Success Becomes a Habit
In the late 1950s, before there was a School of Materials Engineering at Purdue, Chicago native William "Shrop" Shropshire (BSMetE '59) was an undergraduate majoring in its precursor: metallurgical engineering. As with so many Purdue alums, his Purdue years were formative and decisive.
"I gained confidence in my ability to learn. I learned to structure the means by which problems can be solved and work can be done," Shropshire says. "The more that you progress through engineering, the more confident you get as you start to successfully solve problems - even when the problems aren't in the field you've studied."
He recalls the generous one-on-one time with faculty that was part of studying metallurgical engineering, which had fewer students than other schools.
"After I graduated, I stayed in touch with the faculty," he says. "Richard E. Grace had been a young assistant professor when I interviewed for admission to the program. Dick dedicated his career to our University and its students. I was lucky enough to have him as my student advisor, a teacher in a junior-year elective, and a friend and resource ever since. Years after graduating, I had dinner with him and he said, 'Isn't it time that you started giving back to Purdue?'"
A Decision to Give Back
Shropshire's answer was an unequivocal "yes" that signaled years of dedicated service and generous support to his alma mater. He and his wife, Harlan (BS Mathematics '60), have contributed to three endowments. One, the Dr. Richard E. Grace Fund in Materials Engineering, provides unrestricted funding that enables the school's head to focus on strategic initiatives, such as undergraduate research fellowships. Another endowment, the Shropshire Family Strategic Initiative Fund in Materials Engineering, supports the school head's priorities. A third endowment helped create a professorship named the Reinhardt Schuhmann Jr. Professor of Materials Engineering. It is named for the late Schuhmann, who was head of the Division of Metallurgical Engineering and the founding head of the school when it was established in 1959. MSE's Carol Handwerker, who now holds the Schuhmann professorship, is grateful.
"Shrop and Harlan's generous gift has allowed my students and me to first imagine and then create new nanoscale materials and microstructures by manipulating the energies of internal and external interfaces," Handwerker says. "Having the ability to explore the underlying science without being tied immediately to a specific application has allowed us to explore a much broader processing and application space, including - for example - powder metallurgy and aerospace coatings. In his own work, Shrop continues to identify new, enabling technologies, and the Shropshires' gift gives us the time and focus to do the same."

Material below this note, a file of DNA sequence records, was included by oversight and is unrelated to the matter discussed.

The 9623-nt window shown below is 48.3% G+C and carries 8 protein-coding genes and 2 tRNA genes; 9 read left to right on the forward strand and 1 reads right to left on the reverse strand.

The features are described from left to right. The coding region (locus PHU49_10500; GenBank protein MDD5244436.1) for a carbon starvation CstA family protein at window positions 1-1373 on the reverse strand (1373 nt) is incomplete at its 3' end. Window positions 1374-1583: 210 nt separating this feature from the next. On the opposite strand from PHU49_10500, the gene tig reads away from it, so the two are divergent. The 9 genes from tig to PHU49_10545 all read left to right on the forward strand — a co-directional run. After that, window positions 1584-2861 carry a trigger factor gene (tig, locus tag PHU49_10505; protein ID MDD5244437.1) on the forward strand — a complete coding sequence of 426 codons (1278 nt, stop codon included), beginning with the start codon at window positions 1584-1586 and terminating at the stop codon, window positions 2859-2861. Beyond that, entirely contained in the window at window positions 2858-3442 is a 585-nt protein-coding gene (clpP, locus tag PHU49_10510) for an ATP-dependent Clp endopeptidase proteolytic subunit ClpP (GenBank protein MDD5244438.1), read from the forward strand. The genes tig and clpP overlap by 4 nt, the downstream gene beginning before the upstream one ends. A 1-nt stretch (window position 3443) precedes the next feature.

Today, as chairman of the board for American Chemet Corp., Shropshire remains active in his field. He also serves as a program visitor for ABET, the accreditation organization for undergraduate engineering programs, and he serves on Purdue's Materials Engineering Advisory Council, visiting campus twice a year for meetings. He also enthusiastically encourages college-bound students to choose Purdue.
Shropshire promotes engineering and STEM education across the nation as a board member of the American Society for Metals (ASM) Education Trust. The foundation supports materials science education through the ASM Materials Camp Program for high school teachers and students. Since 2000, the program has trained about 7,000 teachers who, thanks to their camp experiences, implement new activities and labs in their classrooms.
David Bahr, head of the School of Materials Engineering, says Shrop's volunteer work with ASM is another example of his generosity to his alma mater.
"Over the last several years we've been getting more students who have heard about materials engineering from a high school teacher," Bahr says. "These programs - particularly in Chicago and Indianapolis - we know they make a difference."
Shropshire says, "I'm impressed with Purdue's range of research endeavors in materials, and I'm in awe of the work being done by the faculty, graduate students and increasingly by undergrads. I believe you never stop learning. More than anything else, Purdue taught me how to learn; and I came to learn that success becomes a habit."
To lend your support to Materials Engineering initiatives, contact Robyn Jakes, director of development, at 765-494-4094 or RNJakes@prf.org.